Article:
Printer Friendly

McPherson, S. 2007. Pitcher Plants of the Americas.

McPHERSON, S. 2007. Pitcher Plants of the Americas. McDonald and Woodward; Blacksburg, VA, viii + 320 pp. Hardback, ISBN-13 978-0-939923-75-5, $44.95 [also as paperback, ISBN-13 978-0 939923-74-8, $34.95].

If National Geographic magazine were to publish a book on pitcher plants, it might resemble this one, which has excellent color photographs and line drawings, and a straightforward text. By straightforward, I mean that it is written in English prose, not as a technical scientific book with text packed with specialist botanical terms and literature references. Nor is it written as a product of some government agency full of bureaucratic self-importance (think of the words "impact" vs. effect, "utilization" vs. use, "methodology" vs. method, and you will recognize bureaucratese). How refreshing.

It gives an account of the pitcher plants of the genera Darlingtonia, Heliamphora and Sarracenia (Sarraceniaceae) and also two species of Brocchinia and one of Catopsis (Bromeliaceae), all of them native to the Americas. Their distributions are described and mapped, their habitats are described, and their flowering periods are documented. Each species, subspecies and variety mentioned is assigned its current scientific name (noting with a full citation where the original description was published), and hybrids and cultivars are discussed. Many of the 15 Heliamphora species, all native to South America, are only recently described, and there are eight species of Sarracenia and just one of Darlingtonia. There is a chapter on habitat loss and threat of extinction, a chapter on cultivation and horticulture, a glossary, and a bibliography. This book enables the identification of these pitcher plants without using botanical keys, and it does much more.

Each pitcher of a pitcher plant is a modified leaf able to trap terrestrial insects and other organisms and produce enzymes which digest the trapped organisms. Well, maybe, because the enzymes have not yet been detected in Darlingtonia and Heliamphora, nor in all Sarracenia. They have four aspects of entomological interest. First, some moth larvae eat them; second a long list of organisms has been found to be trapped in them; third, they are pollinated by insects; and fourth, some insect larvae and other organisms manage to live in the digestive fluid in the pitchers of a few of them, especially Sarracenia purpurea L. in North America. These entomological aspects receive only passing mention in this book. The entomological literature on Sarracenia pitcher plants is quite extensive--perhaps one day someone with a deep enough understanding will write a through review. After that, perhaps the same person or another will write a non-technical review of the quality achieved in this book for the plants. Illustrating such a review to reveal the secret lives of midges and mosquitoes and aquatic mites will take exceptional photography.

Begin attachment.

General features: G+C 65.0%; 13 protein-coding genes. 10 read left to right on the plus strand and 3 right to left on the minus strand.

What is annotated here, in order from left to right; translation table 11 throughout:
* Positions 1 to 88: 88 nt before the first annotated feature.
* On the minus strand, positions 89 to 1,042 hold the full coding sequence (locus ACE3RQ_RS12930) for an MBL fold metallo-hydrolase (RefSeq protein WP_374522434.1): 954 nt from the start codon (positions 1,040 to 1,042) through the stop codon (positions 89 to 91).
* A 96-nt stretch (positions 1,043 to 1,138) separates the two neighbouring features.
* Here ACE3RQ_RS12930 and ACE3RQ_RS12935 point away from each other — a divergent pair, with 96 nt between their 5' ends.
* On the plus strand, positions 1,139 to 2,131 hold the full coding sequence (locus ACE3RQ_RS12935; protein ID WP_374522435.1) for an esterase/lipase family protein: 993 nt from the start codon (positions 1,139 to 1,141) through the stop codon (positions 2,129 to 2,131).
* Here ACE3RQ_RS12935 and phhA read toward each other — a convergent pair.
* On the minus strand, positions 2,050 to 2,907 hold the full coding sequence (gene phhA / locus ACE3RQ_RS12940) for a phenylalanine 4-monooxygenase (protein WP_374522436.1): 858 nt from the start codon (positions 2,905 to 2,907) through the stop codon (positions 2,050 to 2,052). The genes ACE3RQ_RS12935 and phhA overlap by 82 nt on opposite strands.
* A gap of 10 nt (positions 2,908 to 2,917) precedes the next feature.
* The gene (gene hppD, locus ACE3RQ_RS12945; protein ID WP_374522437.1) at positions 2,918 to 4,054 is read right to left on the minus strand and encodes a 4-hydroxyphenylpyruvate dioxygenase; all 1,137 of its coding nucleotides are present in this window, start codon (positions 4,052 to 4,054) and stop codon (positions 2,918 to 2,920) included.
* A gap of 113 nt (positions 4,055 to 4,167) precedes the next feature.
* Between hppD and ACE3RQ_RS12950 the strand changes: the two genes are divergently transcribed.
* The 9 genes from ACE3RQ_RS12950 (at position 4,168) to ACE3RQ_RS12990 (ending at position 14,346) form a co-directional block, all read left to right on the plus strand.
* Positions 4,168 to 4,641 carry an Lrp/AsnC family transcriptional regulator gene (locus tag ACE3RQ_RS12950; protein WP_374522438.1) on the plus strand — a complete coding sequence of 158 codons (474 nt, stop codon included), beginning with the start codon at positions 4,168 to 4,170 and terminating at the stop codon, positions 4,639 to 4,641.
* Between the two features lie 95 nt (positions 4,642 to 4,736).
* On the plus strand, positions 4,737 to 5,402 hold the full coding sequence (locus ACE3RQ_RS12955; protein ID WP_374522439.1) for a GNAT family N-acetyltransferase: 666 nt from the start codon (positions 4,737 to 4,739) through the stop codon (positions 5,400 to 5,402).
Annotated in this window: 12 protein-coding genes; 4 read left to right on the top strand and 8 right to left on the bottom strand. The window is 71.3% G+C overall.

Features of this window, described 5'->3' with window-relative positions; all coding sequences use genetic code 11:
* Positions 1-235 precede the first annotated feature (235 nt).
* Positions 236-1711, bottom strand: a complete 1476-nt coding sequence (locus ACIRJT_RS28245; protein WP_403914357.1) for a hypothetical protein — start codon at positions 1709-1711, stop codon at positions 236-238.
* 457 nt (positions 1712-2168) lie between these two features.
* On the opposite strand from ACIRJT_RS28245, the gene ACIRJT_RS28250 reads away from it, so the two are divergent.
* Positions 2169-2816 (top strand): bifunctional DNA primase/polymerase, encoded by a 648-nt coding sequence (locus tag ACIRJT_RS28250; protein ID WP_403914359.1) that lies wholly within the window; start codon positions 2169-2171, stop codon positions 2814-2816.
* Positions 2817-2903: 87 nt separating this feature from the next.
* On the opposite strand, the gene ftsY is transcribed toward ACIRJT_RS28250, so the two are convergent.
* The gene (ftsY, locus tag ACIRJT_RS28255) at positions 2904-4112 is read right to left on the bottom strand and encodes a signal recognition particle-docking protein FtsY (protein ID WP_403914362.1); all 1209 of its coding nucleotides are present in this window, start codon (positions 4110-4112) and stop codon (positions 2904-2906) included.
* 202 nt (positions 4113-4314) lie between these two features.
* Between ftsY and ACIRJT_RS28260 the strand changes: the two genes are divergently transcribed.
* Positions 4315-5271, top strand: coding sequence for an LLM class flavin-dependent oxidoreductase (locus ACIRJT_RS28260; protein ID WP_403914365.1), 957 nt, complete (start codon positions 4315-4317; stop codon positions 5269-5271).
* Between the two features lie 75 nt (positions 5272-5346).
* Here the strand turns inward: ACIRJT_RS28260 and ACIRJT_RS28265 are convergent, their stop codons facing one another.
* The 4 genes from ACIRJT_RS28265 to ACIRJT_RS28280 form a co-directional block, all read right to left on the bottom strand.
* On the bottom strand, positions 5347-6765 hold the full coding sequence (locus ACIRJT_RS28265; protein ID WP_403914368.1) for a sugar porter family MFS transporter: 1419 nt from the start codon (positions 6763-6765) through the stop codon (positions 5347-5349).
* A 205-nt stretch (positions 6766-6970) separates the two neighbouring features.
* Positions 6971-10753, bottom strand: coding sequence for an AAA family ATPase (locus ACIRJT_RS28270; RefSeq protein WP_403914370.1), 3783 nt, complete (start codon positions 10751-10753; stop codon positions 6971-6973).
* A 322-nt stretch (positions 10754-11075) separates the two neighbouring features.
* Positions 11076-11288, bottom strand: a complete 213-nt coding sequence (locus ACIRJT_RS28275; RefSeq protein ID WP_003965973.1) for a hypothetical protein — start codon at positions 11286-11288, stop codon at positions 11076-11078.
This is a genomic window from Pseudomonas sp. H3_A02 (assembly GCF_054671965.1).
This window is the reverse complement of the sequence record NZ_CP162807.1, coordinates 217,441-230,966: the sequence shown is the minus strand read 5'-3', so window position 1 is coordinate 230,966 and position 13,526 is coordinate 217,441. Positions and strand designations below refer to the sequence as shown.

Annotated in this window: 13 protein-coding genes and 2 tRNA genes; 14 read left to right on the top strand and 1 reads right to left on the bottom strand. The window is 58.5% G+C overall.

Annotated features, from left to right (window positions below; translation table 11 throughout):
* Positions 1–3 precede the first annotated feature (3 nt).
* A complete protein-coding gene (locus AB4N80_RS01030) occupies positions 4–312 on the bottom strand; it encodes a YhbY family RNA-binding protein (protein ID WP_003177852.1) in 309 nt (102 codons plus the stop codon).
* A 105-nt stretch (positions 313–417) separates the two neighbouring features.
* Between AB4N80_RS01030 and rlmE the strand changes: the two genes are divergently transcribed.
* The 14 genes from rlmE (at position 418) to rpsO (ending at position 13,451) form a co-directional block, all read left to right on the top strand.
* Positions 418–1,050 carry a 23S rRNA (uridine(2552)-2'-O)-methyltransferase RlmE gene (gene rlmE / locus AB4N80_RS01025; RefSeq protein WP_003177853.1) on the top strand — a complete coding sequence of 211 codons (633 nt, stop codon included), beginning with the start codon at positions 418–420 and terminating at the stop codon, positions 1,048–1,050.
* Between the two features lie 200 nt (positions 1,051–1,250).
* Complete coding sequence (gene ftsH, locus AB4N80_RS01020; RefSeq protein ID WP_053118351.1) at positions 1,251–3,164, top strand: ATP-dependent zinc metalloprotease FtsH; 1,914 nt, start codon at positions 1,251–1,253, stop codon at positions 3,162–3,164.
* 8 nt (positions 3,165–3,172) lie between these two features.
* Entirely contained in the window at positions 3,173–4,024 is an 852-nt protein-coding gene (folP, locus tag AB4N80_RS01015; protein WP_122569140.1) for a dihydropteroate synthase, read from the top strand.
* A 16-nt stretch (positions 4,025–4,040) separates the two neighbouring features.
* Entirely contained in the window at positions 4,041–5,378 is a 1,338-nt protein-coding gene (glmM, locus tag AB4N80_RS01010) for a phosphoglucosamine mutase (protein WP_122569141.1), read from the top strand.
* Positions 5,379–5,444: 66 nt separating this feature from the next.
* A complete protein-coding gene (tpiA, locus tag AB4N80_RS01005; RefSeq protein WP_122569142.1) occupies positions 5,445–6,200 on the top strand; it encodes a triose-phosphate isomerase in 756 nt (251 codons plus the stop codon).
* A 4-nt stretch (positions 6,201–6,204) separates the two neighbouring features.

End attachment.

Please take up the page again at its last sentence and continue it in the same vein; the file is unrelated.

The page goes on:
Catopsis berteroniana (Schultes and Schultes) Mez, Brocchinia hechtioides Mez, and B. reducta Baker are bromeliads, and they impound water in a central cup formed by a rosette of leaves. They, too, trap terrestrial insects and harbor aquatic insects. But none of them has been shown to produce digestive enzymes (despite equivocation in this book); instead the insects drown, are decomposed by bacteria, and the nutrients they contain are absorbed by the plants. A website ( has a partial account of their entomological aspects. The same website explains the mechanism initially suggested for trapping insects (differing from the explanation in this book), involving an ultraviolet-reflecting white powder produced by C. berteroniana leaves. Another part of that website ( explains the history of the Mexican bromeliad weevil Metamasius callizona (Chevrolat) in Florida, and how it has ravaged populations of native bromeliads. The weevil has not yet been seen to attack C. berteroniana in nature probably only because the weevil has not yet encountered the restricted populations of the plant.

The book is a bargain for its illustrations and the wealth of information it contains, a 'must have' for any entomologist who needs to identify them or work with the insects associated with them.

J. H. Frank

Entomology & Nematology Dept.

University of Florida

Gainesville, FL 32611-0630
COPYRIGHT 2007 Florida Entomological Society
No portion of this article can be reproduced without the express written permission from the copyright holder.
Copyright 2007 Gale, Cengage Learning. All rights reserved.

Article Details
Printer friendly Cite/link Email Feedback
Author:Frank, J.H.
Publication:Florida Entomologist
Article Type:Book review
Date:Jun 1, 2007
Previous Article:Cano, E.B. (ed.). 2006. Biodiversidad de Guatemala.
Next Article:Red imported fire ants (Hymenoptera: Formicidae) increase the abundance of aphids in tomato.

Related Articles
A Navajo legacy; the life and teachings of John Holiday.
Intimate Ties, Bitter Struggles: The United States and Latin American Sicne 1945.
Pitcher Plants of the Americas.
A guide to plants of Yellowstone and Grand Teton national parks.
This Mighty Scourge: Perspectives on the Civil War.
Charles Clarke and Ch'ien Lee, 2004, Pitcher Plants of Sarawak.
Comb Ridge and its people; the ethnohistory of a rock.

Terms of use | Privacy policy | Copyright © 2021 Farlex, Inc. | Feedback | For webmasters |